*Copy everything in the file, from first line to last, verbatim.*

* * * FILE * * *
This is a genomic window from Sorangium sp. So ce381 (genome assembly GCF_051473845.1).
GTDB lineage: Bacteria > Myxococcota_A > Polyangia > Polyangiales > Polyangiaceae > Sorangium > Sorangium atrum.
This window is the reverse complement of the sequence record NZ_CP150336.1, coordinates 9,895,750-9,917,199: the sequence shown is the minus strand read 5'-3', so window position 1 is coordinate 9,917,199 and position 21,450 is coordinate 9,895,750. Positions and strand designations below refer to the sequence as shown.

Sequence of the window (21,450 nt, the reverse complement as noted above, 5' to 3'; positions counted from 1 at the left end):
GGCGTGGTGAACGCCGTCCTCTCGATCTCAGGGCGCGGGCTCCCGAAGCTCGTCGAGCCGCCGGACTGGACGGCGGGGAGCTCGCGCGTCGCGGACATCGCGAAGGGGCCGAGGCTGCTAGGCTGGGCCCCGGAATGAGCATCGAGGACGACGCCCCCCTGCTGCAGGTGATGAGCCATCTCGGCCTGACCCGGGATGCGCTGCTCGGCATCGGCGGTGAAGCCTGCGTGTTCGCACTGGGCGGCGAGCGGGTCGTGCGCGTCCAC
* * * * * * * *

This is a genomic window from Sorangium sp. So ce381 (genome assembly GCF_051473845.1).
GTDB lineage: Bacteria > Myxococcota_A > Polyangia > Polyangiales > Polyangiaceae > Sorangium > Sorangium atrum.
This window is the reverse complement of the sequence record NZ_CP150336.1, coordinates 9,895,750-9,917,199: the sequence shown is the minus strand read 5'-3', so window position 1 is coordinate 9,917,199 and position 21,450 is coordinate 9,895,750. Positions and strand designations below refer to the sequence as shown.

Sequence of the window (21,450 nt, the reverse complement as noted above, 5' to 3'; positions counted from 1 at the left end):
GGCGTGGTGAACGCCGTCCTCTCGATCTCAGGGCGCGGGCTCCCGAAGCTCGTCGAGCCGCCGGACTGGACGGCGGGGAGCTCGCGCGTCGCGGACATCGCGAAGGGGCCGAGGCTGCTAGGCTGGGCCCCGGAATGAGCATCGAGGACGACGCCCCCCTGCTGCAGGTGATGAGCCATCTCGGCCTGACCCGGGATGCGCTGCTCGGCATCGGCGGTGAAGCCTGCGTGTTCGCACTGGGCGGCGAGCGGGTCGTGCGCGTCCAC